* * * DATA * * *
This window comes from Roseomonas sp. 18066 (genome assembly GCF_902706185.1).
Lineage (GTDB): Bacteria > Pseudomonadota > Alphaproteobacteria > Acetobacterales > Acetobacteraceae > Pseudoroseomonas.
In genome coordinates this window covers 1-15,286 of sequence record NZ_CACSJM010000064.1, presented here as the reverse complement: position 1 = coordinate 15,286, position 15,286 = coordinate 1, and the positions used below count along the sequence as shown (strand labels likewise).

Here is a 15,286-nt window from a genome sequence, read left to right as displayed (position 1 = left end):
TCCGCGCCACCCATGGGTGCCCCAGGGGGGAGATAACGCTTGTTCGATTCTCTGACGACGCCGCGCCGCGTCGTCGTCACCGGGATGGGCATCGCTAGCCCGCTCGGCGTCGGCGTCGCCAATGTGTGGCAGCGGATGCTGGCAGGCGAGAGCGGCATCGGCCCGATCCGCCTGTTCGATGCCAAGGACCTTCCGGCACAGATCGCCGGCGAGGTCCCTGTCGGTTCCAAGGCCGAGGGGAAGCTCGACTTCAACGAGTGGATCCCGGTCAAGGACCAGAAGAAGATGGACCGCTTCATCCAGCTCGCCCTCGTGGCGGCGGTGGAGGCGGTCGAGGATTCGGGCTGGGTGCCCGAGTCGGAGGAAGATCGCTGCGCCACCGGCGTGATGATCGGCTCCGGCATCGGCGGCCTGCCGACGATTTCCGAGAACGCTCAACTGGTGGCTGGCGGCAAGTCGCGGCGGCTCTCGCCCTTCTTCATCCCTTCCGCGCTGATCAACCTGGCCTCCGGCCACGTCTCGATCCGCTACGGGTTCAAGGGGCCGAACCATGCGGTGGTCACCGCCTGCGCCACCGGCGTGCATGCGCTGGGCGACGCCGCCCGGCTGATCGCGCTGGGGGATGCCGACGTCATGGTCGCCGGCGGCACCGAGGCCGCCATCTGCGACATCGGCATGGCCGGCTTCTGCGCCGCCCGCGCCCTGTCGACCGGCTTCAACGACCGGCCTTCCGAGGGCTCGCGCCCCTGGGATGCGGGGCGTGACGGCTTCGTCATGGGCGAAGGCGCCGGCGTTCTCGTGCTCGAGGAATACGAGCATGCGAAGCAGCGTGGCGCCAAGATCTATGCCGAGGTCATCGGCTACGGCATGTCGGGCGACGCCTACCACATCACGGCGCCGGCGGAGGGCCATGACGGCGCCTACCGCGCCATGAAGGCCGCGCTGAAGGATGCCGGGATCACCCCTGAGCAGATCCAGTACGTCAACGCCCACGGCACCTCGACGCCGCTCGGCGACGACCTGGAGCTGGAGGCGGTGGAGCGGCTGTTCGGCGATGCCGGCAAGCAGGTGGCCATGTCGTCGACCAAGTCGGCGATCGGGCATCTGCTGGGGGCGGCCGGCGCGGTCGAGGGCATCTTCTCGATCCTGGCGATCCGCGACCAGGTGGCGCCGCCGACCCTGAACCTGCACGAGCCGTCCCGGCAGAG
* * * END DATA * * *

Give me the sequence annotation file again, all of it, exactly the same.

This window comes from Roseomonas sp. 18066 (genome assembly GCF_902706185.1).
Lineage (GTDB): Bacteria > Pseudomonadota > Alphaproteobacteria > Acetobacterales > Acetobacteraceae > Pseudoroseomonas.
In genome coordinates this window covers 1-15,286 of sequence record NZ_CACSJM010000064.1, presented here as the reverse complement: position 1 = coordinate 15,286, position 15,286 = coordinate 1, and the positions used below count along the sequence as shown (strand labels likewise).

Here is a 15,286-nt window from a genome sequence, read left to right as displayed (position 1 = left end):
TCCGCGCCACCCATGGGTGCCCCAGGGGGGAGATAACGCTTGTTCGATTCTCTGACGACGCCGCGCCGCGTCGTCGTCACCGGGATGGGCATCGCTAGCCCGCTCGGCGTCGGCGTCGCCAATGTGTGGCAGCGGATGCTGGCAGGCGAGAGCGGCATCGGCCCGATCCGCCTGTTCGATGCCAAGGACCTTCCGGCACAGATCGCCGGCGAGGTCCCTGTCGGTTCCAAGGCCGAGGGGAAGCTCGACTTCAACGAGTGGATCCCGGTCAAGGACCAGAAGAAGATGGACCGCTTCATCCAGCTCGCCCTCGTGGCGGCGGTGGAGGCGGTCGAGGATTCGGGCTGGGTGCCCGAGTCGGAGGAAGATCGCTGCGCCACCGGCGTGATGATCGGCTCCGGCATCGGCGGCCTGCCGACGATTTCCGAGAACGCTCAACTGGTGGCTGGCGGCAAGTCGCGGCGGCTCTCGCCCTTCTTCATCCCTTCCGCGCTGATCAACCTGGCCTCCGGCCACGTCTCGATCCGCTACGGGTTCAAGGGGCCGAACCATGCGGTGGTCACCGCCTGCGCCACCGGCGTGCATGCGCTGGGCGACGCCGCCCGGCTGATCGCGCTGGGGGATGCCGACGTCATGGTCGCCGGCGGCACCGAGGCCGCCATCTGCGACATCGGCATGGCCGGCTTCTGCGCCGCCCGCGCCCTGTCGACCGGCTTCAACGACCGGCCTTCCGAGGGCTCGCGCCCCTGGGATGCGGGGCGTGACGGCTTCGTCATGGGCGAAGGCGCCGGCGTTCTCGTGCTCGAGGAATACGAGCATGCGAAGCAGCGTGGCGCCAAGATCTATGCCGAGGTCATCGGCTACGGCATGTCGGGCGACGCCTACCACATCACGGCGCCGGCGGAGGGCCATGACGGCGCCTACCGCGCCATGAAGGCCGCGCTGAAGGATGCCGGGATCACCCCTGAGCAGATCCAGTACGTCAACGCCCACGGCACCTCGACGCCGCTCGGCGACGACCTGGAGCTGGAGGCGGTGGAGCGGCTGTTCGGCGATGCCGGCAAGCAGGTGGCCATGTCGTCGACCAAGTCGGCGATCGGGCATCTGCTGGGGGCGGCCGGCGCGGTCGAGGGCATCTTCTCGATCCTGGCGATCCGCGACCAGGTGGCGCCGCCGACCCTGAACCTGCACGAGCCGTCCCGGCAGAG